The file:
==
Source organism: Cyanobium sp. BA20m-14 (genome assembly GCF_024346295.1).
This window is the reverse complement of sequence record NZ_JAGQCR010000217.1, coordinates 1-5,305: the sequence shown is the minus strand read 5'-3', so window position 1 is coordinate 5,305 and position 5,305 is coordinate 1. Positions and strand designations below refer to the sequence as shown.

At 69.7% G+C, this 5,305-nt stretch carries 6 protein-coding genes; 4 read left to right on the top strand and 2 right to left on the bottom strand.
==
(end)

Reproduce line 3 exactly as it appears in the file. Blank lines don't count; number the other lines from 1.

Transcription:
At 69.7% G+C, this 5,305-nt stretch carries 6 protein-coding genes; 4 read left to right on the top strand and 2 right to left on the bottom strand.